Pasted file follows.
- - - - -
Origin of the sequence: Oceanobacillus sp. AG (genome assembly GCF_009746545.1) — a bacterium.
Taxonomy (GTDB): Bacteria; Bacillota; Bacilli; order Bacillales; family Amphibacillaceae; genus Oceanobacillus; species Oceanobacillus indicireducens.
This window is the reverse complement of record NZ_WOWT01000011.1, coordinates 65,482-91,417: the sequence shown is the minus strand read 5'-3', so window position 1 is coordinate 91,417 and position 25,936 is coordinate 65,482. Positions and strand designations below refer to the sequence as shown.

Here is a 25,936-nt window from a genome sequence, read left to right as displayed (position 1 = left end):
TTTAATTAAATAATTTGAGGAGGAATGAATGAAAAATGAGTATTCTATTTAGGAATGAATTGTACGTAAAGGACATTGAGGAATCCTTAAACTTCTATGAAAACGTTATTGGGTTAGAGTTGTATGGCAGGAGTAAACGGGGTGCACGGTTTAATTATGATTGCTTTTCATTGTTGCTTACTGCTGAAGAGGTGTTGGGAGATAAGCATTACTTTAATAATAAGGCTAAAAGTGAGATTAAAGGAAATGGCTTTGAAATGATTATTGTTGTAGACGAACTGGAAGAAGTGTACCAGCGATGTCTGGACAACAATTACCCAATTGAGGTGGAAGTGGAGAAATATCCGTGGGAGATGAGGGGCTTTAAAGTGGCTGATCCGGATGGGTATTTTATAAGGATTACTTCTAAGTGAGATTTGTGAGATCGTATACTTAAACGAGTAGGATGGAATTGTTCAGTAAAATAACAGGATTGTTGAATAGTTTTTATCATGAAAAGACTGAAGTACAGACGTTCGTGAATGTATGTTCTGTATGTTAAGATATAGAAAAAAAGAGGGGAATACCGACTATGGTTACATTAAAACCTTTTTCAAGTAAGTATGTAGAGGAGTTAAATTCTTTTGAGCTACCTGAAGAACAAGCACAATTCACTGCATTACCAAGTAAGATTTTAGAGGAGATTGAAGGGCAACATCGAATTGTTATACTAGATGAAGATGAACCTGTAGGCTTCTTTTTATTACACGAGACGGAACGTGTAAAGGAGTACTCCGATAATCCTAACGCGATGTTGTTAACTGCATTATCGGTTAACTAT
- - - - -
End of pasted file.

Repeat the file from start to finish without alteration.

Origin of the sequence: Oceanobacillus sp. AG (genome assembly GCF_009746545.1) — a bacterium.
Taxonomy (GTDB): Bacteria; Bacillota; Bacilli; order Bacillales; family Amphibacillaceae; genus Oceanobacillus; species Oceanobacillus indicireducens.
This window is the reverse complement of record NZ_WOWT01000011.1, coordinates 65,482-91,417: the sequence shown is the minus strand read 5'-3', so window position 1 is coordinate 91,417 and position 25,936 is coordinate 65,482. Positions and strand designations below refer to the sequence as shown.

Here is a 25,936-nt window from a genome sequence, read left to right as displayed (position 1 = left end):
TTTAATTAAATAATTTGAGGAGGAATGAATGAAAAATGAGTATTCTATTTAGGAATGAATTGTACGTAAAGGACATTGAGGAATCCTTAAACTTCTATGAAAACGTTATTGGGTTAGAGTTGTATGGCAGGAGTAAACGGGGTGCACGGTTTAATTATGATTGCTTTTCATTGTTGCTTACTGCTGAAGAGGTGTTGGGAGATAAGCATTACTTTAATAATAAGGCTAAAAGTGAGATTAAAGGAAATGGCTTTGAAATGATTATTGTTGTAGACGAACTGGAAGAAGTGTACCAGCGATGTCTGGACAACAATTACCCAATTGAGGTGGAAGTGGAGAAATATCCGTGGGAGATGAGGGGCTTTAAAGTGGCTGATCCGGATGGGTATTTTATAAGGATTACTTCTAAGTGAGATTTGTGAGATCGTATACTTAAACGAGTAGGATGGAATTGTTCAGTAAAATAACAGGATTGTTGAATAGTTTTTATCATGAAAAGACTGAAGTACAGACGTTCGTGAATGTATGTTCTGTATGTTAAGATATAGAAAAAAAGAGGGGAATACCGACTATGGTTACATTAAAACCTTTTTCAAGTAAGTATGTAGAGGAGTTAAATTCTTTTGAGCTACCTGAAGAACAAGCACAATTCACTGCATTACCAAGTAAGATTTTAGAGGAGATTGAAGGGCAACATCGAATTGTTATACTAGATGAAGATGAACCTGTAGGCTTCTTTTTATTACACGAGACGGAACGTGTAAAGGAGTACTCCGATAATCCTAACGCGATGTTGTTAACTGCATTATCGGTTAACTAT